March 1, 2011 - August 31, 2011
Eyal Benvenisti (Tel Aviv University)
Yitzhak Benbajo (Bar-Ilan University)
In an era of globalization and massive institutional change in the international community, developing a workable set of ideas about global or international justice is one of the most important tasks facing philosophers, political theorists, lawyers and economics. Current events raise imperative political and moral questios concerning the moral standing of states and ethnocultural communities, states' rights against interventional in their internal affairs, their right to use force to protect their territorial integrity, and their right to protect their citizens or to protect citizens of other states.
Similarly, the growing interdependence among states introduces an entire set of concerns regarding global distributive justice, whereas the histories of relationships among states (colonialism, wars, secessions, etc.) suggest concerns regarding global corrective justice. These questions focus on the duties of affluent states to aid poor countries and refugees, the duties of colonial states to compensate their former colonies, the just treatment of statelessness and the just distribution of cultural rights, citizenship, residency, wealth, and the world's natural resources. These ample practical applications of global justice are what make it one of the most viable and increasingly important subfields of political philosophy.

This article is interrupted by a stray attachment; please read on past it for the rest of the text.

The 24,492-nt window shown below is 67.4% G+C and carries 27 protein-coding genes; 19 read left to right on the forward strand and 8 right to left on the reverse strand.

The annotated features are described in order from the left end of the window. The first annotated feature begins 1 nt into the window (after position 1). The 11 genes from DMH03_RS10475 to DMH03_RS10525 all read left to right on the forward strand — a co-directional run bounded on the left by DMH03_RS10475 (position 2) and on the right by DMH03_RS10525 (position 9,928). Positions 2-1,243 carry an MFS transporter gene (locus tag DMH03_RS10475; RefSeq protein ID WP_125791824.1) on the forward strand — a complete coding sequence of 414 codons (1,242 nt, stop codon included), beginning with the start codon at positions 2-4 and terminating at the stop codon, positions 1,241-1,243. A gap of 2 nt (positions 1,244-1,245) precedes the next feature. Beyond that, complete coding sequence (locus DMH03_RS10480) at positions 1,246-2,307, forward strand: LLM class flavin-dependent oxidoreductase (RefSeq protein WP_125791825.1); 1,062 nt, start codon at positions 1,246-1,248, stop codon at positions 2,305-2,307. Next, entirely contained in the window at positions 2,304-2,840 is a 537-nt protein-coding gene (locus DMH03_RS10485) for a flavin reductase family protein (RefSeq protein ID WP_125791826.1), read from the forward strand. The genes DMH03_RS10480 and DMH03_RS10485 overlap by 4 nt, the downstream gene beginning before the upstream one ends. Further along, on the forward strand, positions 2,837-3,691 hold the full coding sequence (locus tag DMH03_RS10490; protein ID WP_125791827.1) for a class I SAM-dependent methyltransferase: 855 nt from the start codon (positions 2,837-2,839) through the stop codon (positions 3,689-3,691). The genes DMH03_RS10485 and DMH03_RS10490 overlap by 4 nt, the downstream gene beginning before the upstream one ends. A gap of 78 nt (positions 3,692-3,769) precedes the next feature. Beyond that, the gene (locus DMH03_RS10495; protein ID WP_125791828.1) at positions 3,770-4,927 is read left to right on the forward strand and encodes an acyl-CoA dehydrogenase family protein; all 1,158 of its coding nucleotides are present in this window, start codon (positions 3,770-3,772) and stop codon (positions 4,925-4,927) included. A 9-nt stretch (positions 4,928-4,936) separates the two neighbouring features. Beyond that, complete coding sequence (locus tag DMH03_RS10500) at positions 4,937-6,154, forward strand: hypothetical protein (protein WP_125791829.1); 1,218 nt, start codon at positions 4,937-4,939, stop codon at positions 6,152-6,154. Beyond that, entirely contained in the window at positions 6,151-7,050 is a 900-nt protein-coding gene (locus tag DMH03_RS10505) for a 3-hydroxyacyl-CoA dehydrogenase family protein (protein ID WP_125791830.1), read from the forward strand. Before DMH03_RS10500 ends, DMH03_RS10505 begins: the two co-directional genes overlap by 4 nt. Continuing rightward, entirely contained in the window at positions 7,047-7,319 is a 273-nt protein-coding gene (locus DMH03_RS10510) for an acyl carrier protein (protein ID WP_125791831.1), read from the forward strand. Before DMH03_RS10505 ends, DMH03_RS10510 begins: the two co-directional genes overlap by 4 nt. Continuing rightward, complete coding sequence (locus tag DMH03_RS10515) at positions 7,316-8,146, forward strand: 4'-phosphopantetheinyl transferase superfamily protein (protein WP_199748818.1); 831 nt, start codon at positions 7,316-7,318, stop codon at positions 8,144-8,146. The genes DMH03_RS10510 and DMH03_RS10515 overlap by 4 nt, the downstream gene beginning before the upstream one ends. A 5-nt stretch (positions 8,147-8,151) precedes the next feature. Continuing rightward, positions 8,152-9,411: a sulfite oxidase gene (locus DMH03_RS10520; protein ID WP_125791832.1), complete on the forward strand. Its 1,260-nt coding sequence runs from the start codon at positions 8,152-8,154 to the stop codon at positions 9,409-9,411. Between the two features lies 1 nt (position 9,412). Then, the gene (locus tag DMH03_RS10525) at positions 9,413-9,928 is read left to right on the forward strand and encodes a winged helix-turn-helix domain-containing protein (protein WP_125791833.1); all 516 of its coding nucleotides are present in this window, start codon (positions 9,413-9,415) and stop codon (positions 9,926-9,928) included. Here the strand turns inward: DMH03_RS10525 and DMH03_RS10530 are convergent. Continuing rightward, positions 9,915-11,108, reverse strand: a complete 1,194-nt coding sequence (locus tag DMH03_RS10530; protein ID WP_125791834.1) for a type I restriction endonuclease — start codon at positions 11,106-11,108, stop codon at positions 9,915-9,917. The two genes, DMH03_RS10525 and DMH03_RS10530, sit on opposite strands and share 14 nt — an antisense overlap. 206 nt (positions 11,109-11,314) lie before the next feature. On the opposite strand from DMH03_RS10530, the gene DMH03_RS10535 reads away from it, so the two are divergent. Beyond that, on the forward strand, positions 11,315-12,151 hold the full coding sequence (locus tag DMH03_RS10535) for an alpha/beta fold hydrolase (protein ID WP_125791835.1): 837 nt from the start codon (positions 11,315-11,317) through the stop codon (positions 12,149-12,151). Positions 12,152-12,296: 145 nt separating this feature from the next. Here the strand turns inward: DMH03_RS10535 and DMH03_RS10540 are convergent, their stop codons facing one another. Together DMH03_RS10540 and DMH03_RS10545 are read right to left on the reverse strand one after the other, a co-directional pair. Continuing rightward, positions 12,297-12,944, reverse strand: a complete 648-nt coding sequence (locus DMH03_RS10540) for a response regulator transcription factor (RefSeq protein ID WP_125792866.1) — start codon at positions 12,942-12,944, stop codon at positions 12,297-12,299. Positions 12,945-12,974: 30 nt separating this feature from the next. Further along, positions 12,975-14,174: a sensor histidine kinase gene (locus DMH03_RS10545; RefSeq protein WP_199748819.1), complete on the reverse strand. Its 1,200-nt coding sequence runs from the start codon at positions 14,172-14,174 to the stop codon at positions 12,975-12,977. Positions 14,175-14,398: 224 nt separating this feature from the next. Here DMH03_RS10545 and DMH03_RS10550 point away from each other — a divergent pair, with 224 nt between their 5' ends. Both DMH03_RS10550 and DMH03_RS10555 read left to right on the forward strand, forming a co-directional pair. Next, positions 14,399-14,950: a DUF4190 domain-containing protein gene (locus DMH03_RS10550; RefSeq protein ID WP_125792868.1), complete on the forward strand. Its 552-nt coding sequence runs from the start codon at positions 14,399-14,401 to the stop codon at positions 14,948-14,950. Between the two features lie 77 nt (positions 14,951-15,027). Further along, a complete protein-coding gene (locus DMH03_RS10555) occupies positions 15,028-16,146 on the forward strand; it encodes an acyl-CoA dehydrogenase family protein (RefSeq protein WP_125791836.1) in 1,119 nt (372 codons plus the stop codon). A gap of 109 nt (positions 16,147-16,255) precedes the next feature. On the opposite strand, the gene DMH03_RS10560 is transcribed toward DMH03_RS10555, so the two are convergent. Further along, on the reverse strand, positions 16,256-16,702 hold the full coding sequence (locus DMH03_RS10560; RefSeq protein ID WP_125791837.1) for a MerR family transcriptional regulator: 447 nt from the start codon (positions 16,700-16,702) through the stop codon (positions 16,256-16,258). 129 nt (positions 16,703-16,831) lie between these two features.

Some of the most fundamental themes of global justice have been widely discussed in the context of just war theory.
The research group will study three areas:
(1) The morality of the laws of war, with special attention to the institutional arrangements recommended by the statist and the cosmopolitan competing theories of just wars
(2) The statist and cosmopolitan theories of global justice, mainly distributive, but also corrective
(3) How debates between statists and cosmopolitans in these two fields -- international justice and just war theory -- are related, and how morality and the laws of war are implemented in the different conceptions of international justice.